Bwahaahahahahahaahaaaaaaaaaaaaaaaaaaaaaaaaaaaaaaaaahahahahaaaaaaaaaaaaaaaaaaaaaaaaaaaaaaaaaaa...LIBs/DIMs choke on your Clown Prince nobama Sh** Sandwich. Choke on it!!!!!!!!!!!!!!!!
>>>So, what I want to know is if the doctors are going to flee the state in mass when single-payer kicks in?
And go where?
A licensed physician, alas, cannot simply move from Vermont and set up a new practice in, e.g., Texas, without retaking various licensing exams and fulfilling burdensome requirements. The purpose of these licensing restrictions was to limit the number of physicians that could legally practice in any particular state, thus keeping their rates higher than a true free market would have resulted in.
I feel sorry for the doctors, but the truth is that ever since the old Flexner Report, they have been a kind of protected guild. Naturally, all such protections are made with the excuse that “It’s for the good of the public,” but the truth is that it was done mainly for prestige/economic reasons.
I think what will happen in Vermont is what I see happening in general: the older physicians will retire a little sooner than they expected to; they will be very reluctant to recommend medicine as a good career to bright young high school and college students; and some of the younger doctors already in practice will branch out into other kinds of care that are not yet so highly regulated. For example, many dermatologists no longer rely only on their practice for an income, but carry their own unique line of skin products their offices and waiting rooms look like the beauty and skin-care section of a major department store. Some physicians internal medicine, mainly give an afternoon or two per week at some of the health food stores, answering questions about food supplements, vitamins, etc. They usually run their own clinics where they practice “integrative medicine” or “complementary medicine” combining orthodox medical therapies with alternative practices. Nothing wrong, per se, with this, of course, but for me, it’s always interesting to see how people respond in whatever pockets of freedom remain during times of political restrictions on liberty.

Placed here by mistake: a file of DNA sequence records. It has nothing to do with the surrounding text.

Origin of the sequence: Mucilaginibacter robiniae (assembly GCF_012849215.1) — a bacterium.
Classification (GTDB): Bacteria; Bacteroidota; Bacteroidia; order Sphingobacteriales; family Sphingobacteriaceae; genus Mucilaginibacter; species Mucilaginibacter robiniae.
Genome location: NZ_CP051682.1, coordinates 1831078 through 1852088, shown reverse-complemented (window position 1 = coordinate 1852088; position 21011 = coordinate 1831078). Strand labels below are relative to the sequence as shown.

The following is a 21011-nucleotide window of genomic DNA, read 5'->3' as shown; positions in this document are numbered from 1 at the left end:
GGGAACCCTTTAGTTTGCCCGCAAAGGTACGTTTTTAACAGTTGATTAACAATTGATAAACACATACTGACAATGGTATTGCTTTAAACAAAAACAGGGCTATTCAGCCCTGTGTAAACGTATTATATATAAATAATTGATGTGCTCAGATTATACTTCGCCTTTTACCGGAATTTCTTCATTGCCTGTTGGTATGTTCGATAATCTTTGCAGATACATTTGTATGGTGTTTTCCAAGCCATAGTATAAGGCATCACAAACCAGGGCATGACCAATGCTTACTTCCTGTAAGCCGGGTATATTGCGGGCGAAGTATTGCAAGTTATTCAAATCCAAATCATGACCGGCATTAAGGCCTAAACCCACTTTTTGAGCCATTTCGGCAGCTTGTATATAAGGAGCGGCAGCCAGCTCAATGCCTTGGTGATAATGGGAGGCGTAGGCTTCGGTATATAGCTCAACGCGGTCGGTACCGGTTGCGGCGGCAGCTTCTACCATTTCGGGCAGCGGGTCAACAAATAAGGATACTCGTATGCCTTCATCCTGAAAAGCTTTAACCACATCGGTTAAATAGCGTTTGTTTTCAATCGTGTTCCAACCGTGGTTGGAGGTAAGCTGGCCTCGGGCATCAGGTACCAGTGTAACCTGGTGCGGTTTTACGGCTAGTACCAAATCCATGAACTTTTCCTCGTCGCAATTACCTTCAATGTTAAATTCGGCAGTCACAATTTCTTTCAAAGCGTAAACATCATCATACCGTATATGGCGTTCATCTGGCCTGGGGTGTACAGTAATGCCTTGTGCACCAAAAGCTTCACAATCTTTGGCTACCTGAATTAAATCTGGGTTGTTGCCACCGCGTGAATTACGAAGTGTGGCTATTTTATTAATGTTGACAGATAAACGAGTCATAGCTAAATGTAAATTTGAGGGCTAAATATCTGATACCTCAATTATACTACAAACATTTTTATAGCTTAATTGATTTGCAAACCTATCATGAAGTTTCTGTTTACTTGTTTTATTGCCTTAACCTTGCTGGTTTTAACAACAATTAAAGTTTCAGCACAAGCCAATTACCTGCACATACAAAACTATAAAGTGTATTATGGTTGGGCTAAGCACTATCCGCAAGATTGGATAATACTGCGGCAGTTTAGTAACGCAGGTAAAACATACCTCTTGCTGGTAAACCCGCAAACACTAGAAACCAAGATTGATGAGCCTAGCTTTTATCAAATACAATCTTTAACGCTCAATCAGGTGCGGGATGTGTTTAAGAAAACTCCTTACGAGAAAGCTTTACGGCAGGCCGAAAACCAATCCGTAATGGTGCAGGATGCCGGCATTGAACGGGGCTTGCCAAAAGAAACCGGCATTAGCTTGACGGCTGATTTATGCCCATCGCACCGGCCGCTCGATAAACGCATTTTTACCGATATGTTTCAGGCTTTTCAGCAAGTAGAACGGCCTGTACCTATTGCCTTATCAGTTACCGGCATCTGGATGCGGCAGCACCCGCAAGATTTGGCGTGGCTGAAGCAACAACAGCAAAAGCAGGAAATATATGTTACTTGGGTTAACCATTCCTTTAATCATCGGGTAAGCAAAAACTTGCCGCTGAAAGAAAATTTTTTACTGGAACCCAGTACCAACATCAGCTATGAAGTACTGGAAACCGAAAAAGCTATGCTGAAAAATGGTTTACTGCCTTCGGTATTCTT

“without retaking various licensing exams and fulfilling burdensome requirements. The purpose of these licensing restrictions was to limit the number of physicians that could legally practice in any particular state, thus keeping their rates higher than a true free market would have resulted in.”
The above and the rest of your whole post is complete nonsense. Physicians relocate to different states all the time. In most states, obtaining a license is primarily a function of the state performing an investigation to assure proper degrees, credentials, and past performance. In uncomplicated cases, this can take as little as 60 days in many states.